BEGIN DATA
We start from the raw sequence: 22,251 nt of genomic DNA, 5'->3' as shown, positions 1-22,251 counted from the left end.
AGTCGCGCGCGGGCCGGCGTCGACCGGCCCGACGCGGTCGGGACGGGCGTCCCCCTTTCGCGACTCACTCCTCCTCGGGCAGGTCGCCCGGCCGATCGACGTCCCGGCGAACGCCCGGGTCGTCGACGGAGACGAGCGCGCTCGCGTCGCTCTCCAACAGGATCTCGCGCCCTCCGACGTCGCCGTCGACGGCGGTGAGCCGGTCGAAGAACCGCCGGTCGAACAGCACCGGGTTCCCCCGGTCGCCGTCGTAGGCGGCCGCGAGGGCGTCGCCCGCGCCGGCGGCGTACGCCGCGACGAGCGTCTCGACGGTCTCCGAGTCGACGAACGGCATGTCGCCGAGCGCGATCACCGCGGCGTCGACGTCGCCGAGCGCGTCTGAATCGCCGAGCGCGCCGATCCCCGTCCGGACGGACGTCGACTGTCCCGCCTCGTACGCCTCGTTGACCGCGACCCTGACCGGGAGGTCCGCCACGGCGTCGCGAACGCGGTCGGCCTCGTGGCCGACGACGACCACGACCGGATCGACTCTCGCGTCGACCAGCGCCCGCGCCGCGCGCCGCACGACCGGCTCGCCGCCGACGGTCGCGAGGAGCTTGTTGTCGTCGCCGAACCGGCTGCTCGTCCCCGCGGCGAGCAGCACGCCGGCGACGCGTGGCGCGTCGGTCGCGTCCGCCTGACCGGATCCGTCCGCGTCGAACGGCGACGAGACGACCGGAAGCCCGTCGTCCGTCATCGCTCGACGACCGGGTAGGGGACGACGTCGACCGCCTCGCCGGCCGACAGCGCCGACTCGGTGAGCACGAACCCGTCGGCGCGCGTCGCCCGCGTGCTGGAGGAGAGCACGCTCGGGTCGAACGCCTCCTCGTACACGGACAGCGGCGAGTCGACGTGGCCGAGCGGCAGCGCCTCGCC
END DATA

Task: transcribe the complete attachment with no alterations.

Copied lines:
We start from the raw sequence: 22,251 nt of genomic DNA, 5'->3' as shown, positions 1-22,251 counted from the left end.
AGTCGCGCGCGGGCCGGCGTCGACCGGCCCGACGCGGTCGGGACGGGCGTCCCCCTTTCGCGACTCACTCCTCCTCGGGCAGGTCGCCCGGCCGATCGACGTCCCGGCGAACGCCCGGGTCGTCGACGGAGACGAGCGCGCTCGCGTCGCTCTCCAACAGGATCTCGCGCCCTCCGACGTCGCCGTCGACGGCGGTGAGCCGGTCGAAGAACCGCCGGTCGAACAGCACCGGGTTCCCCCGGTCGCCGTCGTAGGCGGCCGCGAGGGCGTCGCCCGCGCCGGCGGCGTACGCCGCGACGAGCGTCTCGACGGTCTCCGAGTCGACGAACGGCATGTCGCCGAGCGCGATCACCGCGGCGTCGACGTCGCCGAGCGCGTCTGAATCGCCGAGCGCGCCGATCCCCGTCCGGACGGACGTCGACTGTCCCGCCTCGTACGCCTCGTTGACCGCGACCCTGACCGGGAGGTCCGCCACGGCGTCGCGAACGCGGTCGGCCTCGTGGCCGACGACGACCACGACCGGATCGACTCTCGCGTCGACCAGCGCCCGCGCCGCGCGCCGCACGACCGGCTCGCCGCCGACGGTCGCGAGGAGCTTGTTGTCGTCGCCGAACCGGCTGCTCGTCCCCGCGGCGAGCAGCACGCCGGCGACGCGTGGCGCGTCGGTCGCGTCCGCCTGACCGGATCCGTCCGCGTCGAACGGCGACGAGACGACCGGAAGCCCGTCGTCCGTCATCGCTCGACGACCGGGTAGGGGACGACGTCGACCGCCTCGCCGGCCGACAGCGCCGACTCGGTGAGCACGAACCCGTCGGCGCGCGTCGCCCGCGTGCTGGAGGAGAGCACGCTCGGGTCGAACGCCTCCTCGTACACGGACAGCGGCGAGTCGACGTGGCCGAGCGGCAGCGCCTCGCC